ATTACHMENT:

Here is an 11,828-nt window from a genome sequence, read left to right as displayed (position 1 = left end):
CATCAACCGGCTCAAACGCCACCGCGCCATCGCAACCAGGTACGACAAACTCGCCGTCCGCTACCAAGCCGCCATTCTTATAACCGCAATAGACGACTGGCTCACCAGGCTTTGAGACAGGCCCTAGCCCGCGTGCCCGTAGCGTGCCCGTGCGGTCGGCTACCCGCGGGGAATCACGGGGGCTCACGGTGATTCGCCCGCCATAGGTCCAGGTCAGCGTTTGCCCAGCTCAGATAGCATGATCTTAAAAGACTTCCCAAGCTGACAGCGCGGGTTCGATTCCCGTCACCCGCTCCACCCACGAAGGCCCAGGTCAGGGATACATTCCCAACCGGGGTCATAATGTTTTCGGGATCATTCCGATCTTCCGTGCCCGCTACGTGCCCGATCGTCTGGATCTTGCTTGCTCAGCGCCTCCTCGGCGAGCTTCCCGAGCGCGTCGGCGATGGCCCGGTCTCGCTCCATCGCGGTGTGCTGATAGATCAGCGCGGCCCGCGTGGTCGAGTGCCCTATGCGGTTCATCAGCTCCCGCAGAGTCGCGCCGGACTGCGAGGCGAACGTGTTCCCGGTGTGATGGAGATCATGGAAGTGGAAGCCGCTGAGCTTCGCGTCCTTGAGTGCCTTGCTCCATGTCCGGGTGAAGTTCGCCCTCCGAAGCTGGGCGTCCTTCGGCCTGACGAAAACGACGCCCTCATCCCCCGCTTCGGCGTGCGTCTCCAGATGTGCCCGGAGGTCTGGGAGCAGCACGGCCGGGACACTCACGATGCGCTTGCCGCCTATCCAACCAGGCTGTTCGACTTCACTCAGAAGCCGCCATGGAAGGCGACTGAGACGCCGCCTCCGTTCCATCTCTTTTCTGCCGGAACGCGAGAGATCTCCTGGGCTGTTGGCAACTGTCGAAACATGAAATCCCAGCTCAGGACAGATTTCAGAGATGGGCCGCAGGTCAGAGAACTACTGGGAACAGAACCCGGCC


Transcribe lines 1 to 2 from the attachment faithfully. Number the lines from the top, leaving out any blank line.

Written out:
Here is an 11,828-nt window from a genome sequence, read left to right as displayed (position 1 = left end):
CATCAACCGGCTCAAACGCCACCGCGCCATCGCAACCAGGTACGACAAACTCGCCGTCCGCTACCAAGCCGCCATTCTTATAACCGCAATAGACGACTGGCTCACCAGGCTTTGAGACAGGCCCTAGCCCGCGTGCCCGTAGCGTGCCCGTGCGGTCGGCTACCCGCGGGGAATCACGGGGGCTCACGGTGATTCGCCCGCCATAGGTCCAGGTCAGCGTTTGCCCAGCTCAGATAGCATGATCTTAAAAGACTTCCCAAGCTGACAGCGCGGGTTCGATTCCCGTCACCCGCTCCACCCACGAAGGCCCAGGTCAGGGATACATTCCCAACCGGGGTCATAATGTTTTCGGGATCATTCCGATCTTCCGTGCCCGCTACGTGCCCGATCGTCTGGATCTTGCTTGCTCAGCGCCTCCTCGGCGAGCTTCCCGAGCGCGTCGGCGATGGCCCGGTCTCGCTCCATCGCGGTGTGCTGATAGATCAGCGCGGCCCGCGTGGTCGAGTGCCCTATGCGGTTCATCAGCTCCCGCAGAGTCGCGCCGGACTGCGAGGCGAACGTGTTCCCGGTGTGATGGAGATCATGGAAGTGGAAGCCGCTGAGCTTCGCGTCCTTGAGTGCCTTGCTCCATGTCCGGGTGAAGTTCGCCCTCCGAAGCTGGGCGTCCTTCGGCCTGACGAAAACGACGCCCTCATCCCCCGCTTCGGCGTGCGTCTCCAGATGTGCCCGGAGGTCTGGGAGCAGCACGGCCGGGACACTCACGATGCGCTTGCCGCCTATCCAACCAGGCTGTTCGACTTCACTCAGAAGCCGCCATGGAAGGCGACTGAGACGCCGCCTCCGTTCCATCTCTTTTCTGCCGGAACGCGAGAGATCTCCTGGGCTGTTGGCAACTGTCGAAACATGAAATCCCAGCTCAGGACAGATTTCAGAGATGGGCCGCAGGTCAGAGAACTACTGGGAACAGAACCCGGCC